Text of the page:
I am often asked my favourite thing to cook, and in a cringe-worthy cliche moment I always say “the last thing out of my kitchen.”
I’ll dance around mushrooms and the satisfaction that comes with cleaning, chopping and sauteing — the sounds of squeaking fungi in a hot pan. I’ll mention the joy of cooking the first asparagus of the year or the tense but satisfying moment of flipping wild-caught whitefish in a pan and realizing I nailed the crispy skin.
Lots of steps in lots of dishes will bring great joy to any chef’s day, but if I’m being honest nothing excites me more than one specific dish.
One dish will always bring me to a moment of peace and tranquillity. While that may sound fairly mundane and boring, I can tell you my excitement level climbs to levels only comparable to a grizzly bear fishing for salmon on Canada’s remarkable western coast.
That dish is beef over fire. I’ve been in love with cooking over a wood fire ever since my time as a bagel and pizza cook at a local wood-fired bakery. Anytime I can cook over an open fire, I’m a happy boy.
From the first spark, I am dialled in and my attention is focused like a laser. Working the coals, establishing a plan, creating a cooking surface —everything about cooking over fire is unique and changes on the fly. It is a true return to our roots as human beings, and it brings out the best of me as a chef.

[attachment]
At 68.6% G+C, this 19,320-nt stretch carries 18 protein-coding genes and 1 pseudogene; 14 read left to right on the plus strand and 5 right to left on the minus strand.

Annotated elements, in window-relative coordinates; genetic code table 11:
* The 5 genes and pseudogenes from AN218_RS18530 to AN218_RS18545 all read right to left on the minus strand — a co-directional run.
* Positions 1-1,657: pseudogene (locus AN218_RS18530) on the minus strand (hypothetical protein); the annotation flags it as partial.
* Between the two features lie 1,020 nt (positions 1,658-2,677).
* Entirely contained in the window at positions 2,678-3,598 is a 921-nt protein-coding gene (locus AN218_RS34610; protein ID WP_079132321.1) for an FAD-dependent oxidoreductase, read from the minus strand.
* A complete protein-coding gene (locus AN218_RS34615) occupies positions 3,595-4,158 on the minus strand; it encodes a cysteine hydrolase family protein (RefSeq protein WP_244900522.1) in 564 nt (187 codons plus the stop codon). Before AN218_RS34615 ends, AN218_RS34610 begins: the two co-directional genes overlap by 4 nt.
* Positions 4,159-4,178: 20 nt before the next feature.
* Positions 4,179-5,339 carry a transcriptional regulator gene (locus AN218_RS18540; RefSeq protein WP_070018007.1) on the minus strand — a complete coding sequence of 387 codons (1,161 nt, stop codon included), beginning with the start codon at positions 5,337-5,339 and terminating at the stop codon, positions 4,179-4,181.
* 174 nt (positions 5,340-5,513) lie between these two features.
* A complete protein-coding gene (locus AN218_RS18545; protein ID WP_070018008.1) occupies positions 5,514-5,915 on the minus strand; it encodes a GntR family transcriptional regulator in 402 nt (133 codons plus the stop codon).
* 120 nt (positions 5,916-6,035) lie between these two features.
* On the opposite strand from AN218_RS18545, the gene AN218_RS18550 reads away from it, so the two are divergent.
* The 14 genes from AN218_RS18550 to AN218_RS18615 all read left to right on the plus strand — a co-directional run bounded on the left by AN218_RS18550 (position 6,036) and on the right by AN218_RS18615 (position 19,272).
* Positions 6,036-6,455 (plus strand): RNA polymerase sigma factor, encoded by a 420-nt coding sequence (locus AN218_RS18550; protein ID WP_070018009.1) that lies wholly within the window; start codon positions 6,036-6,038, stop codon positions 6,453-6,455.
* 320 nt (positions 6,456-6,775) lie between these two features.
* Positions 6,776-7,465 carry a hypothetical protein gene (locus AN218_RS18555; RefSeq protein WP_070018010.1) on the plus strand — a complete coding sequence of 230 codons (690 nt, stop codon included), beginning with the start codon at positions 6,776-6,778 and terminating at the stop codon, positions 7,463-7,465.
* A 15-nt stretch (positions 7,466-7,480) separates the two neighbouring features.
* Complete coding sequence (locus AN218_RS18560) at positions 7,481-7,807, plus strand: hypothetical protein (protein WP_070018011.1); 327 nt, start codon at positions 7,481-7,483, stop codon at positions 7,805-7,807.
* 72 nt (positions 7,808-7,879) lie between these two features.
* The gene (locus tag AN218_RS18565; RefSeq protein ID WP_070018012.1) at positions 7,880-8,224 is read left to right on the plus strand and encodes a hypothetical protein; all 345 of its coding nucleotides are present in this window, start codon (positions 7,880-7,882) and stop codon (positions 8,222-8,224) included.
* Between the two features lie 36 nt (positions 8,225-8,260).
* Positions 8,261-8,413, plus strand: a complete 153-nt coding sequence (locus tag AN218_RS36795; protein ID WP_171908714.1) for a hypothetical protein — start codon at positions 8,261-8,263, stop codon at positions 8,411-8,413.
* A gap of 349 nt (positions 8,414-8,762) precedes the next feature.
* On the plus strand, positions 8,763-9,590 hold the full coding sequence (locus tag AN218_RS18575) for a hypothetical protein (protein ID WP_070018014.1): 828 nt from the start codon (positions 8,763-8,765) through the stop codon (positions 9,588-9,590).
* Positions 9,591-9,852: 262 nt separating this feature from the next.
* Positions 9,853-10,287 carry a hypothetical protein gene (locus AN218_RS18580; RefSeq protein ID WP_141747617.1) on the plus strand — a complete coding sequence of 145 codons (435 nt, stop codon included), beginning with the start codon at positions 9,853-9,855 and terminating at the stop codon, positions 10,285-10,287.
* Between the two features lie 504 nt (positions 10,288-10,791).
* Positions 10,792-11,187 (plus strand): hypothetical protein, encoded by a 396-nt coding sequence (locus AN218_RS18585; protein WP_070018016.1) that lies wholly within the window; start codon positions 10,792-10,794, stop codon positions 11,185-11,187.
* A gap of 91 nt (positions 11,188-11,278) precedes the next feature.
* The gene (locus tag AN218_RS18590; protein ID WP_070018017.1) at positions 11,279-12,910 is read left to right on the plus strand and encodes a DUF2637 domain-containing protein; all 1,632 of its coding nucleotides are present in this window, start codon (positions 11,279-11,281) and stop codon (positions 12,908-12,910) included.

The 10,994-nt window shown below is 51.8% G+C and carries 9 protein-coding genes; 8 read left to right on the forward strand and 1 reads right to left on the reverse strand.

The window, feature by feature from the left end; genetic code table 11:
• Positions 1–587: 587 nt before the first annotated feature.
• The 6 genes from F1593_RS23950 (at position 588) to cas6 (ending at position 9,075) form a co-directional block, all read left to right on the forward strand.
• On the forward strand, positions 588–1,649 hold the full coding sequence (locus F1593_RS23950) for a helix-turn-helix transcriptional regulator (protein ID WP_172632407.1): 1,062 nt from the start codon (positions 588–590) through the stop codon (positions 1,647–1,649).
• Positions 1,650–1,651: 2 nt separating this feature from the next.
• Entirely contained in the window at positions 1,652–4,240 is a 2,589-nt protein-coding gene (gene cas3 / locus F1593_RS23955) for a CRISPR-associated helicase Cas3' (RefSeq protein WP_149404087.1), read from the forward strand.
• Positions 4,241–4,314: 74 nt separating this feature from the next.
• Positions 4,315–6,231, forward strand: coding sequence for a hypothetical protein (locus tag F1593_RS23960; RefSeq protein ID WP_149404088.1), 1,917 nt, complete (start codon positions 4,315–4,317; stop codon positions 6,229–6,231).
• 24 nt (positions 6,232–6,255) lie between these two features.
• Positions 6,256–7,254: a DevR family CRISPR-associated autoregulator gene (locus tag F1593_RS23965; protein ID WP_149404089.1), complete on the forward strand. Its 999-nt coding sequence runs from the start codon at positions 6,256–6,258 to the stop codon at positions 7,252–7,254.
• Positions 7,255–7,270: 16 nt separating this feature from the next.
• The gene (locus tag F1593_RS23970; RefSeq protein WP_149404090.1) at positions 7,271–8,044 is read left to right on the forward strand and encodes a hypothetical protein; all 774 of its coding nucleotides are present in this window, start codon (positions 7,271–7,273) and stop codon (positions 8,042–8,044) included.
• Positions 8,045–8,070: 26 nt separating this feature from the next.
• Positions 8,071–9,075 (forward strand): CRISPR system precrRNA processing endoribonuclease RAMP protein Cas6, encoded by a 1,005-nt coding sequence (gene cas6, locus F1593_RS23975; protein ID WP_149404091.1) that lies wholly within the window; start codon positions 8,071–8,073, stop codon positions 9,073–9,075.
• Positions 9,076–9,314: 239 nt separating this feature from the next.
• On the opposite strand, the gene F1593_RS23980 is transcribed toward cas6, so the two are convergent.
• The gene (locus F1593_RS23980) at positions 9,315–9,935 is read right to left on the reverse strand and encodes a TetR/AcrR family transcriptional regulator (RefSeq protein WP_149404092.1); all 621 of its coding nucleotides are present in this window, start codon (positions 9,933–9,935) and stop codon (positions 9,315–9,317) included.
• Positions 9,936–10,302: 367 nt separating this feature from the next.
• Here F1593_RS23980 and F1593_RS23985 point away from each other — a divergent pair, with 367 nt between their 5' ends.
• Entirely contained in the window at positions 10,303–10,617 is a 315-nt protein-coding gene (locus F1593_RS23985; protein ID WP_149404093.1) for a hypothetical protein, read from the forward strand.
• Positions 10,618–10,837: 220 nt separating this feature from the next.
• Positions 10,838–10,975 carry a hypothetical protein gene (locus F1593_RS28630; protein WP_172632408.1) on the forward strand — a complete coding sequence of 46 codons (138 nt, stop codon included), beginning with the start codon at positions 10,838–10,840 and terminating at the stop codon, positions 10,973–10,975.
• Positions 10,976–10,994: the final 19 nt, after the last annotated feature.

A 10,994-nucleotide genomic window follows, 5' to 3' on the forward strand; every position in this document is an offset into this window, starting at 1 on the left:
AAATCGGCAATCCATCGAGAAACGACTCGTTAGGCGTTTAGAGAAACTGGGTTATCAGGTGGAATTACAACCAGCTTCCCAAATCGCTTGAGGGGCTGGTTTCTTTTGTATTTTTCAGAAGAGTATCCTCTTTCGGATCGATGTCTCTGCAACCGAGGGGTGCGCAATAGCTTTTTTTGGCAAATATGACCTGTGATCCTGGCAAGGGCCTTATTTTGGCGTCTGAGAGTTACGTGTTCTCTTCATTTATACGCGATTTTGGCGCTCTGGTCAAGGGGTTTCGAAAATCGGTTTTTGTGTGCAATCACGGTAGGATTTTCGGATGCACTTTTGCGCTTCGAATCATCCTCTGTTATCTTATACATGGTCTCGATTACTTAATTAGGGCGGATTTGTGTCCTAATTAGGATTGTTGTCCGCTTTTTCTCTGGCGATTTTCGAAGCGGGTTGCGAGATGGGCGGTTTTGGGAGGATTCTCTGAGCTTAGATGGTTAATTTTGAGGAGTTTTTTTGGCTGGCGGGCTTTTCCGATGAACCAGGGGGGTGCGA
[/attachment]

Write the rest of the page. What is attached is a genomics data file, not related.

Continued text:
Add, amazing pastured Canadian beef, dry-aged in our own coolers by our master butcher, and well — it doesn’t get much better than that! Wood, salt, beef, herbs and garlic for good measure. This recipe will always change a little based on what’s coming out of our garden or foraged from around the campsite, but either way, it’s simple and beautiful in its honesty.
I love anything with integrity. Want to lose me? Try and engage me in something that’s not genuine and true. Nothing is more genuine than the process I put this steak and myself through as a chef. Nothing brings me more pride than sharing a dish like this. Please enjoy it as much as I do, and take inspiration in the simple yet honest things this amazing and young culinary country has to offer!